The Sinai peninsula


Sunrise on the Gulf of Aqaba


The Sinai Peninsula
Arriving from Jordan by boat, we crossed the Gulf of Aqaba into the Sinai. From the small port of Nuweiba, we headed south along the coast to Dahab where we had planned to learn to dive. On our way there, we visited two of the few touristy places, the coloured canyon and the Sainte Catherine monastery and climbed Mount Sinai !


The coloured Canyon
Similar to what we have seen in Jordan (Petra and Wadi Rum), the "coloured canyon" is a collection of warm colours set in the stone. There weren't any indications to get to the canyon and we were lucky to see another Troopie carrying tourists make a turn into a wide riverbed. It took us 12 km of roads of rock and sand to get there thinking we would have the place almost entirely to ourselves. As it turned out, this is a popular day trip for tourists on the Red Sea resorts and all had come with a Troopie ! After a walk of a few hours in the canyon, we were asked by the drivers to come and have tea. Wonderful hospitality we thought only to be asked to pay 6 Egyptians pounds (US$ 1.50) for this, which we didn't. One of many rip-offs to come in Egypt. 



A collection of Troopies.


Mount Sinai
At 2285m, Mount Sinai is Egypt's second highest point after Mt Catherine at 2642m. Mount Sinai's claim to fame is the belief that God delivered his Ten Commandments to Moses from its summit. We camped in front of the Monastery the night before our "final ascent" only to be woken up by large numbers of coaches vomiting their loads of tourists at 2 am. Tour groups is another aspect of Egypt we would have to get used to. We did the touristy thing of walking up to the top to see the sun rise. It was a fun thing to do despite the traffic jams when reaching the top. There are two ways up the summit : the camel trail and the Steps of Repentance !  The camel trail is a 5 wide "path" that leads to a few hundred meters from the summit on which camel owners desperately try to sell you a ride up. "Camel ? Camel ?". Our greeting to them (marhaba) would not even be answered. Every 5 minutes another one came along with his stinking beast. "Camel ? Camel ?" to which we started to reply "Massage ? Massage ?" Not a single one of them got the joke...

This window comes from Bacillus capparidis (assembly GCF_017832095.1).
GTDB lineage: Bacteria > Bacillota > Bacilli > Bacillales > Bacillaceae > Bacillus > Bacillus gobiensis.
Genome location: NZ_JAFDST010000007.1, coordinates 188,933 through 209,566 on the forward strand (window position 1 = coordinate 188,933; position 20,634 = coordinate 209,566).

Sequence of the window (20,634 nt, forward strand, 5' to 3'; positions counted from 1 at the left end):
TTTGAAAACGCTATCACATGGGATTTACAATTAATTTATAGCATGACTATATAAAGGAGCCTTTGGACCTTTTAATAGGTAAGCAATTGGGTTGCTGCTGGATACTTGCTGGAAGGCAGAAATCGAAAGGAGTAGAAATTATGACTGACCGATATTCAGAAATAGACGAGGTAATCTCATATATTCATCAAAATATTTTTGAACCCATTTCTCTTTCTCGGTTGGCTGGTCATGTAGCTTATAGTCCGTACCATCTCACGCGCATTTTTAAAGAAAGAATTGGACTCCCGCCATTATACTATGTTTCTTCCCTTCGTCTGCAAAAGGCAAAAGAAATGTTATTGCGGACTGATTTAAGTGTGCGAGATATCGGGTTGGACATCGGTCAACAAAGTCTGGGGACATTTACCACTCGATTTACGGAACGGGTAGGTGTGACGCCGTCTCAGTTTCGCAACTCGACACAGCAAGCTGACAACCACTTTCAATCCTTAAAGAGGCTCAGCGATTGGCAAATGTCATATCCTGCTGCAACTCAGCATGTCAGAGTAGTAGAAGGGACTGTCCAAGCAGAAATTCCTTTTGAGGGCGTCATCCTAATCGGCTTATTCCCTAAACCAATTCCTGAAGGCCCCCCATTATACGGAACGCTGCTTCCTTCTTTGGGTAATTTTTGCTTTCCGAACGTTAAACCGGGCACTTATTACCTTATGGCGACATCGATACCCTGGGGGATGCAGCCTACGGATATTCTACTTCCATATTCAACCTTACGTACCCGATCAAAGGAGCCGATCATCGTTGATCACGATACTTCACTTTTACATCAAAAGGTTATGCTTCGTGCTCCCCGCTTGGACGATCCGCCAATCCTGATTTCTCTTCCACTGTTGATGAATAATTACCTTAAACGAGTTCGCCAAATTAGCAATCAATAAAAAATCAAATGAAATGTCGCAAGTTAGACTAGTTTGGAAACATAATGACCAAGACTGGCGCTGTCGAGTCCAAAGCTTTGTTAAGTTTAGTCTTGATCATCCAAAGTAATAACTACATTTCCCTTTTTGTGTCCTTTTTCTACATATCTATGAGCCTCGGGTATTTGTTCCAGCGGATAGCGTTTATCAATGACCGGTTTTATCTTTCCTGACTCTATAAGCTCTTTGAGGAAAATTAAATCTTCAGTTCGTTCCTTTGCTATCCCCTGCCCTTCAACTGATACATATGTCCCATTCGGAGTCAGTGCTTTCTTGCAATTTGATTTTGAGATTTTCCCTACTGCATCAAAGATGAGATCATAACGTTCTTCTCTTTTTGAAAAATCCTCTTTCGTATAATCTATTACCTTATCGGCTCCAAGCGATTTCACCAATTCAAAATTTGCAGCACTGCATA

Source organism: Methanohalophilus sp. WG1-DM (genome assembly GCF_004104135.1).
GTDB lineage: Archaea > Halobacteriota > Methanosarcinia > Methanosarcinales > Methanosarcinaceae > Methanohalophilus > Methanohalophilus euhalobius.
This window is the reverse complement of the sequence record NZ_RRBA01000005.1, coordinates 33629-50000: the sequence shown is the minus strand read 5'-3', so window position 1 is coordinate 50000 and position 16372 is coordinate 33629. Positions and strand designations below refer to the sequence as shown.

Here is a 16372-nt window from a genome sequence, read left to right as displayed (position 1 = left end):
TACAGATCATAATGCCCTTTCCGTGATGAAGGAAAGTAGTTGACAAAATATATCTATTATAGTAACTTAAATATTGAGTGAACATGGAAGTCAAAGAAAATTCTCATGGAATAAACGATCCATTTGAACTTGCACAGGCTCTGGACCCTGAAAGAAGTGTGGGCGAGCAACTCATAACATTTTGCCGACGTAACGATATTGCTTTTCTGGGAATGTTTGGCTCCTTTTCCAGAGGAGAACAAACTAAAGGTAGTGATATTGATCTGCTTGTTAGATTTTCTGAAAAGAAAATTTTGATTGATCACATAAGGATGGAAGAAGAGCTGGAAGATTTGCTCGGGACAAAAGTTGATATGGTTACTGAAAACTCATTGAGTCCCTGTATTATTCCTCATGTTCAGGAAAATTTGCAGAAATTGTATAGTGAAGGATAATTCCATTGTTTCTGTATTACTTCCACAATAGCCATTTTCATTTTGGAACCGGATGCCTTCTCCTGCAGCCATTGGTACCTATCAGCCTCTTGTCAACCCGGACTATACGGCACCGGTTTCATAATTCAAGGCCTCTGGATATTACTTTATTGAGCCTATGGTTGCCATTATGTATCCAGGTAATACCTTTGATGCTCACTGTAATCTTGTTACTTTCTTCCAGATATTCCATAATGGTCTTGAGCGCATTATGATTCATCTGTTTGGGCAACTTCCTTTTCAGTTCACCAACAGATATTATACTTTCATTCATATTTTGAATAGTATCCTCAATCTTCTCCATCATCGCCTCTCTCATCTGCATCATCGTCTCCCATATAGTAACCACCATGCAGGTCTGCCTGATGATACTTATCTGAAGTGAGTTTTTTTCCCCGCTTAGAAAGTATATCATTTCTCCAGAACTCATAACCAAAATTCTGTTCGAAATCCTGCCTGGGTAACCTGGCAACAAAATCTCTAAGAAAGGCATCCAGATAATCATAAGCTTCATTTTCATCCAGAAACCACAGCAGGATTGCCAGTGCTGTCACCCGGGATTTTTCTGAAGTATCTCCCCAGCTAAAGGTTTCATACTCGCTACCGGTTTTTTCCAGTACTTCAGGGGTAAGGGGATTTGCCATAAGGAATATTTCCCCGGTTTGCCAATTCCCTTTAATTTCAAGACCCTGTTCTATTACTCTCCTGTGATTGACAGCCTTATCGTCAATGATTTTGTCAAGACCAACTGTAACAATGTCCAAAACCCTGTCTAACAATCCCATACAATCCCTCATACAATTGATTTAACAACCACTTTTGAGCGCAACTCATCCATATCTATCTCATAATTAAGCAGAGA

Crowds at the top (left), sunrise from Mount Sinai at 6.18 that morning (centre)



We estimated that there were up to 500 tourists on the mountain that morning ! To have a little peace, we took the steps of repentance going down that have the advantage of stunning views over the monastery. The ancient monastery of St Catherine's has remained active since the 4th century ! Today some 22 Greek Orthodox monks live there. The monastery is rather special in that it has managed to gain protection over the centuries by the people in charge (from one of the earlier caliphs, descendant of Mohamed, to Napoleon Bonaparte). As a result it has retained a incredible collection of icons and old scripts. 



"Un peu de douceur dans ce monde de brutes", blossoming trees in the middle of the Sinai desert, St Catherine Monastery, Sinai


Across the stunning Sinai desert


Dahab and diving the Red Sea
Whilst Christian had learned to dive in Hong Kong, Kathleen had always had a problem with putting on a mask and breathing through the mouth. We had practiced a few times with a snorkel in a pool but the results were not positive. In Aqaba, a month ago, we went to the Royal Jordanian Diving Club where we used the pool and their facilities for a day (remember we need a shower once in a while !) and Christian went for a dive in the Red Sea. Kathleen had another brave and long go with a mask and snorkel in their pool. So long that she nearly started hypothermia because of the cold temperature of the water. Nevertheless, it was a success. Later that afternoon, she went into the sea and, despite the strong waves, saw the underwater marvels for the first time. Later, on the boat to Egypt, we decided NOW was the time to pass the scuba diving test. When we get back to normal lives, spending 3 or 4 days of our short holidays on passing a test will seem like a huge price to pay.



Yes, we are on holiday ! The pool at the Nesima Resort (left), Mohamed (centre), the Red Sea is windy for 310 days a year (right)


Checking your buddy before going to meet the Red Sea's many marvels


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Here are our extra pages on Egypt I : 

The Sinai desert The Western or Libyan Desert 50,000 km since HK


Coming from Jordan Back to Trip page Egypt, part II